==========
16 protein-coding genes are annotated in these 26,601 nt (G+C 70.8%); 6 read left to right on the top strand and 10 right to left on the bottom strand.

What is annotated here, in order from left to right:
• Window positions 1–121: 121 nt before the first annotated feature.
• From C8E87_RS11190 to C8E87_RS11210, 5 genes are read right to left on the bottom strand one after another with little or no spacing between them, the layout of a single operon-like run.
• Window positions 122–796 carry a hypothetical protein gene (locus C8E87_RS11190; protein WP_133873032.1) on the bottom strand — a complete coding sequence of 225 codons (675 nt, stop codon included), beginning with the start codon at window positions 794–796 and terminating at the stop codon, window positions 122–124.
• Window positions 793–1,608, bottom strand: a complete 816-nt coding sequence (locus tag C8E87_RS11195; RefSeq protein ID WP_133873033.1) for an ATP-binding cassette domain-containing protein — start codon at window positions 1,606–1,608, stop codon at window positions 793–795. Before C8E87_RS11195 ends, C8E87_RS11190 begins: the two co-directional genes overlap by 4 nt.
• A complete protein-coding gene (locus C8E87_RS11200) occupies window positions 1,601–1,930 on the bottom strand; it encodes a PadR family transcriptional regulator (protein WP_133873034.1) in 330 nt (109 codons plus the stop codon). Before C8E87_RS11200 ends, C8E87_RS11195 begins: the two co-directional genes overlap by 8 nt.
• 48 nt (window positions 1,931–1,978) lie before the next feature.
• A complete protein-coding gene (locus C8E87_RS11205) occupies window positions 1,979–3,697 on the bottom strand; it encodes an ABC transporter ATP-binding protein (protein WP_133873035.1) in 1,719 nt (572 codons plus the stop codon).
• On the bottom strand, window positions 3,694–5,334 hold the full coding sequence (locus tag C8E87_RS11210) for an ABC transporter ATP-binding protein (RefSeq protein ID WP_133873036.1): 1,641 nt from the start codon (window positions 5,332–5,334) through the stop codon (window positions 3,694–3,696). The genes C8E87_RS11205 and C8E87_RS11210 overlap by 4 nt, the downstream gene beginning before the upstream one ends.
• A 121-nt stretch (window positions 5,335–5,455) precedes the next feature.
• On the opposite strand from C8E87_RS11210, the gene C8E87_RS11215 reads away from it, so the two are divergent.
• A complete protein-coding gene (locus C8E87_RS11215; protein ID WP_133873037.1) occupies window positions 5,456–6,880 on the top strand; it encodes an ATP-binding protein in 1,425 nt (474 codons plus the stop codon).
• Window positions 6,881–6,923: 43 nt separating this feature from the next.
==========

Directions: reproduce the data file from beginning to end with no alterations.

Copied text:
16 protein-coding genes are annotated in these 26,601 nt (G+C 70.8%); 6 read left to right on the top strand and 10 right to left on the bottom strand.

What is annotated here, in order from left to right:
• Window positions 1–121: 121 nt before the first annotated feature.
• From C8E87_RS11190 to C8E87_RS11210, 5 genes are read right to left on the bottom strand one after another with little or no spacing between them, the layout of a single operon-like run.
• Window positions 122–796 carry a hypothetical protein gene (locus C8E87_RS11190; protein WP_133873032.1) on the bottom strand — a complete coding sequence of 225 codons (675 nt, stop codon included), beginning with the start codon at window positions 794–796 and terminating at the stop codon, window positions 122–124.
• Window positions 793–1,608, bottom strand: a complete 816-nt coding sequence (locus tag C8E87_RS11195; RefSeq protein ID WP_133873033.1) for an ATP-binding cassette domain-containing protein — start codon at window positions 1,606–1,608, stop codon at window positions 793–795. Before C8E87_RS11195 ends, C8E87_RS11190 begins: the two co-directional genes overlap by 4 nt.
• A complete protein-coding gene (locus C8E87_RS11200) occupies window positions 1,601–1,930 on the bottom strand; it encodes a PadR family transcriptional regulator (protein WP_133873034.1) in 330 nt (109 codons plus the stop codon). Before C8E87_RS11200 ends, C8E87_RS11195 begins: the two co-directional genes overlap by 8 nt.
• 48 nt (window positions 1,931–1,978) lie before the next feature.
• A complete protein-coding gene (locus C8E87_RS11205) occupies window positions 1,979–3,697 on the bottom strand; it encodes an ABC transporter ATP-binding protein (protein WP_133873035.1) in 1,719 nt (572 codons plus the stop codon).
• On the bottom strand, window positions 3,694–5,334 hold the full coding sequence (locus tag C8E87_RS11210) for an ABC transporter ATP-binding protein (RefSeq protein ID WP_133873036.1): 1,641 nt from the start codon (window positions 5,332–5,334) through the stop codon (window positions 3,694–3,696). The genes C8E87_RS11205 and C8E87_RS11210 overlap by 4 nt, the downstream gene beginning before the upstream one ends.
• A 121-nt stretch (window positions 5,335–5,455) precedes the next feature.
• On the opposite strand from C8E87_RS11210, the gene C8E87_RS11215 reads away from it, so the two are divergent.
• A complete protein-coding gene (locus C8E87_RS11215; protein ID WP_133873037.1) occupies window positions 5,456–6,880 on the top strand; it encodes an ATP-binding protein in 1,425 nt (474 codons plus the stop codon).
• Window positions 6,881–6,923: 43 nt separating this feature from the next.